Woman takes leaf out of Mother Nature’s book to protect eroding riverbanks

By Dac Thanh   June 25, 2019 | 03:14 pm GMT+7
Woman takes leaf out of Mother Nature’s book to protect eroding riverbanks
The building of a vegetation embankment along the Thu Bon River in Quang Nam Province. Photo courtesy of An Nhien Farm.

A Vietnamese woman is showing how to prevent landslides and erosion along rivers by growing trees in the central province of Quang Nam.

Vu Thi My Hanh has returned to the way nature showed us to create embankments held together by the roots of plants in a commune in Hoi An Town and nearby Triem Tay Village.

Hanh, 32, a graduate of the Foreign Trade University, Hanoi, left the capital for Triem Tay in 2013 to join architect Ngo Anh Dao as a consultant for a project funded by UNESCO to develop an eco-tourism plan for the village.

When she first arrived the banks of the Thu Bon River along Dien Ban Town, home of Triem Tay, faced a severe threat of being swept away, especially during the flooding season. It was common for locals not to build houses anywhere near the river, fearing their properties could be washed away at any time.

Hanh and Dao decided to find an eco-friendly way to embank the river to save its banks and keep the village in its original state.

Vu Thi My Hanh checks on her green embankment along the Thu Bon River in Hoi An Town. Photo provided by Vu Thi My Hanh.

Vu Thi My Hanh checks on her green embankment along the Thu Bon River in Hoi An Town. Photo provided by Vu Thi My Hanh.

They set up an organic farm over four hectares (10 acres) along the river. The farm, An Nhien, meaning peaceful and happy, grew crops, raised poultry and undertook environment-friendly activities, and also provided Hanh with her template for a non-concrete embankment.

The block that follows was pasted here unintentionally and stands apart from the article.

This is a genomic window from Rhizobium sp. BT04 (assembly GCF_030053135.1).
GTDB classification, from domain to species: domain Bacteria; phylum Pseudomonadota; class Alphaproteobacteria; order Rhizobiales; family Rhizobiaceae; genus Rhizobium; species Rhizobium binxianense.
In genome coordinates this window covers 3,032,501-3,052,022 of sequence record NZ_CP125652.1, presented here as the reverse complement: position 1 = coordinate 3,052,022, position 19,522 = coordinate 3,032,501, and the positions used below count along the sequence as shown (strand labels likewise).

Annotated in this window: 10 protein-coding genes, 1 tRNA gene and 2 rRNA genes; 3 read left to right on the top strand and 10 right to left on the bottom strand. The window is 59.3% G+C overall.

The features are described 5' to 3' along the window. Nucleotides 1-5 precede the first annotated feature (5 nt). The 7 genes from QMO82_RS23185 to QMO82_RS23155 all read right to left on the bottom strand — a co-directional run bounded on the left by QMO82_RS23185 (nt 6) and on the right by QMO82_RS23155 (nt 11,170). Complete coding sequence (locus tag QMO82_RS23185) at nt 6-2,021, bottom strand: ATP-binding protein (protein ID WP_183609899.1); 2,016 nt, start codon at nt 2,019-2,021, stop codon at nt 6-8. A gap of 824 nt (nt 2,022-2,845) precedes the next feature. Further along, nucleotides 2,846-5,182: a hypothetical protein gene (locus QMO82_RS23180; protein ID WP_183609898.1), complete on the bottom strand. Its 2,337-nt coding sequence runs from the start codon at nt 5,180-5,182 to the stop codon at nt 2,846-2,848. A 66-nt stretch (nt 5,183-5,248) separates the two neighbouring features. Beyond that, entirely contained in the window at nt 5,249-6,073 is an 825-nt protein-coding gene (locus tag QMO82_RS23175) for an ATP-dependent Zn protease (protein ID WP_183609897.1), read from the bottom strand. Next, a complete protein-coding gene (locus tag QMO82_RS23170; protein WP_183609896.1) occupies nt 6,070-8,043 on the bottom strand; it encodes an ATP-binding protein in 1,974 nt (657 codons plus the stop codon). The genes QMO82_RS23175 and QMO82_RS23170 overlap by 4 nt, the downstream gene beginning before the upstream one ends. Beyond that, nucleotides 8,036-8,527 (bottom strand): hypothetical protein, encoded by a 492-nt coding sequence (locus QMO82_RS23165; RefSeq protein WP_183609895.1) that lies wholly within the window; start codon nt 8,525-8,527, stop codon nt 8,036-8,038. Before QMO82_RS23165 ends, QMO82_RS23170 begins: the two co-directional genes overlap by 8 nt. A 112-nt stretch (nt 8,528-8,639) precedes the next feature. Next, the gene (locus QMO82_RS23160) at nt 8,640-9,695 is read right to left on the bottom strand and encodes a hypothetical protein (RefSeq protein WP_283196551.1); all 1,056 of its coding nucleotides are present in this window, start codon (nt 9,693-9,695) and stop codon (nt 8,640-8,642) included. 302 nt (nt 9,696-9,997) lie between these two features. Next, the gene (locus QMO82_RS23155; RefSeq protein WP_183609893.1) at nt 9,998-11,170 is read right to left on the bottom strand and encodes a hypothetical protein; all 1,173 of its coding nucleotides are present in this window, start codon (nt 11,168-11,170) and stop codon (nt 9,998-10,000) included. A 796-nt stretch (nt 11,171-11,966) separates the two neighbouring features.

In 2015 she planted more than 700 mangrove trees along the river, but a flood a year later destroyed them all.

But Hanh learned from her mistakes. Together with Dao she designed an embankment that would use a number of varieties of trees growing in the area.

Their new 200-meter-long embankment had three zones, starting from the water and going deep into shore, and had mangrove apple trees, common reeds and Australian pines in that order.

"Common reeds grow rapidly while mangrove apple trees can withstand harsh conditions," Hanh said to explain the choice of vegetation.

"At the foot of each zone, we lay bamboo poles densely to prevent erosion. We limit the human impact on this project as much as possible and let nature do its job. Let those species live together in that ecosystem so that they can support each other to cope with the harshness of nature."

Now the embankment has become strong enough to protect An Nhien Farm from soil erosion.

Seeing its effectiveness, authorities from Hoi An last year asked Hanh and her team to do the same in Cam Kim Commune. They obliged and a green embankment 400 meters long can now be seen protecting the river bank in Cam Kim.

The green embankment (L) Hanh built in Cam Kim Commune in Hoi An. Photo courtesy of An Nhien Farm.

The green embankment (L) Hanh built in Cam Kim Commune in Hoi An. Photo courtesy of An Nhien Farm.

An Nhien Farm has begun to use the reeds to make straws, and currently supplies 1,000 a day to restaurants and coffee shops in Hoi An and other parts of Quang Nam.

"This solution costs 70 percent less than a concrete embankment, and Hoi An will continue to apply this method in other riverside areas," Nguyen The Hung, the town’s deputy chairman, said.

A report by the United Nations Environment Program, UNESCO and the Union of Concerned Scientists recently warned that Hoi An is among the world’s heritage sites at risk from climate change. Much of Hoi An lies two meters or less above sea level, making it vulnerable to rising seas and storm surges, the report said.

Quang Nam is seeking permission for a VND700-billion ($30.2 million) project to fight severe erosion at Cua Dai beach, a precious tourism resource for Hoi An.

Watch the video of how Hanh's green embankment was built.

 
 
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